The Pros And Cons Of Capital Punishment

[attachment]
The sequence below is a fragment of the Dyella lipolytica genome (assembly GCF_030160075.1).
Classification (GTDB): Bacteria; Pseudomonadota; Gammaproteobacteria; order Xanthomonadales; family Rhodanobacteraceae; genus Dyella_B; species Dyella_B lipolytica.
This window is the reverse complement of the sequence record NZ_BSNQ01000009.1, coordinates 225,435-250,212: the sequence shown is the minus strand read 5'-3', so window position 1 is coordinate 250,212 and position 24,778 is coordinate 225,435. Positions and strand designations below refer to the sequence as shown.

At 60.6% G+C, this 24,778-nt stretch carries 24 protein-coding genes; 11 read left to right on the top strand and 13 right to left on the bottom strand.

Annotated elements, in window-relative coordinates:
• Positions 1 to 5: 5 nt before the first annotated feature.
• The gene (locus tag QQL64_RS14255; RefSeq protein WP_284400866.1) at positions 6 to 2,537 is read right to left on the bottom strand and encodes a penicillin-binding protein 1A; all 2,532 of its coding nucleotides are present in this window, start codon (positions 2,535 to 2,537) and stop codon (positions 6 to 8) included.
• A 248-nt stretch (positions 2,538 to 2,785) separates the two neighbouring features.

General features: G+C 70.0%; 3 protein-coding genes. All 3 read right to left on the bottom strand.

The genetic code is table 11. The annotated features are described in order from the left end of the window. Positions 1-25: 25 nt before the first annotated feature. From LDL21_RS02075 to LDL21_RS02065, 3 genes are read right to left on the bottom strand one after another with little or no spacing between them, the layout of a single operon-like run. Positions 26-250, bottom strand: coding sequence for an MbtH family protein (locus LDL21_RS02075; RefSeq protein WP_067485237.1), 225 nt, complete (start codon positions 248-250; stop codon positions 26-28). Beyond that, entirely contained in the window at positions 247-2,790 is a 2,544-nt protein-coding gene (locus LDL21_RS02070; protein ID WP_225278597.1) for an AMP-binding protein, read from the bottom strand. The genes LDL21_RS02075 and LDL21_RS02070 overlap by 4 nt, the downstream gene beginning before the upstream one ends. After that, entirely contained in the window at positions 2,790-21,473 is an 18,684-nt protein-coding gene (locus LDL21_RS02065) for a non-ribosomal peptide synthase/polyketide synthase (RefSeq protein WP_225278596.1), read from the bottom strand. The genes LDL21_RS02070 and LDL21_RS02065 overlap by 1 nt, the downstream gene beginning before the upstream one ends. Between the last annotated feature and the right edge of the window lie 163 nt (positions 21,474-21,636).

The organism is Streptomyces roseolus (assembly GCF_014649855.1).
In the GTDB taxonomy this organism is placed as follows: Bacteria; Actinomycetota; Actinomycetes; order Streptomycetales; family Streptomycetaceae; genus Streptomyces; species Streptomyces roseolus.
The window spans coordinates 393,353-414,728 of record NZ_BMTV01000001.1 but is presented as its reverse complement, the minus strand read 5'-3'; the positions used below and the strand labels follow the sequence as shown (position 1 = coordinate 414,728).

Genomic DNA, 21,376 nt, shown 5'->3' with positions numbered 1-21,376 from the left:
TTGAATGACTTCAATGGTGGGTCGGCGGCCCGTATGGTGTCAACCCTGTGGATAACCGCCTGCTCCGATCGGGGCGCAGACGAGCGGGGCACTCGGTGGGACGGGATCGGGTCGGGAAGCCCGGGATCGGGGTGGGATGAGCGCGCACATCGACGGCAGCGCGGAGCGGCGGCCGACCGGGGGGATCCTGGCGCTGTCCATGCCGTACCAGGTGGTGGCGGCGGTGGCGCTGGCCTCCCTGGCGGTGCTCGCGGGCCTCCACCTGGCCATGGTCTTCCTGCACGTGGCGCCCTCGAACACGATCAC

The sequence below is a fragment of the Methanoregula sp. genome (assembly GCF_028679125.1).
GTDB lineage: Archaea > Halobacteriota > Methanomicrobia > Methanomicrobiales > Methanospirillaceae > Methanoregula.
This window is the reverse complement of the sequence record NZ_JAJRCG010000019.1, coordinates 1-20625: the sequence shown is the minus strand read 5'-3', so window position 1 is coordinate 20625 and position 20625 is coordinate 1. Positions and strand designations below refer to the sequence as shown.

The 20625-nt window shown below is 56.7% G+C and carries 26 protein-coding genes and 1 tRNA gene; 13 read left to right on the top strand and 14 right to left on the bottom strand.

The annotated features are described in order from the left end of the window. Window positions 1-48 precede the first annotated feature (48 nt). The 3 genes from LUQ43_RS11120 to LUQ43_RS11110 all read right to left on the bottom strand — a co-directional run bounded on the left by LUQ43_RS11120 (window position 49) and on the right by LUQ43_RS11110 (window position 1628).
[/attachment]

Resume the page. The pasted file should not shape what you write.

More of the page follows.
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In many ways, capital punishment is a classic American pastime. Even into the twentieth century, public executions were commonplace, and often equipped with food vendors, activities for children, and large crowds. Since America’s first recorded execution in 1608, the death penalty still holds tremendous power to elicit strong emotions and opinions. Many believe that these botched executions are justified, due to the often heinous nature of the condemned prisoner’s crimes. The recent U.S Supreme Court ruling reinstated the idea that capital punishment is a humane and necessary deterrent of violent crime. However, there is increasing concern that lethal injection, once touted as a relatively painless process, may actually veer into the realm of torture. Botched executions, in which prisoners suffered painful and extended executions as a result of malfunctioning equipment, inexperienced medical staff, and poorly studied drug interactions are becoming recognized. Despite capital punishment’s long and contentious history, it is an outdated, ineffective, painful, and unconstitutional process. In June of 2015, the U.S Supreme Court deemed that the debated drug, midazolam, used experimentally in the three drug combination of an anesthetic, a paralytic, and a third which induces cardiac arrest, was fit for use in lethal injections (de Vogue). Many Americans believe that lethal injection is a justified and humane punishment for those who commit violent acts. The execution of
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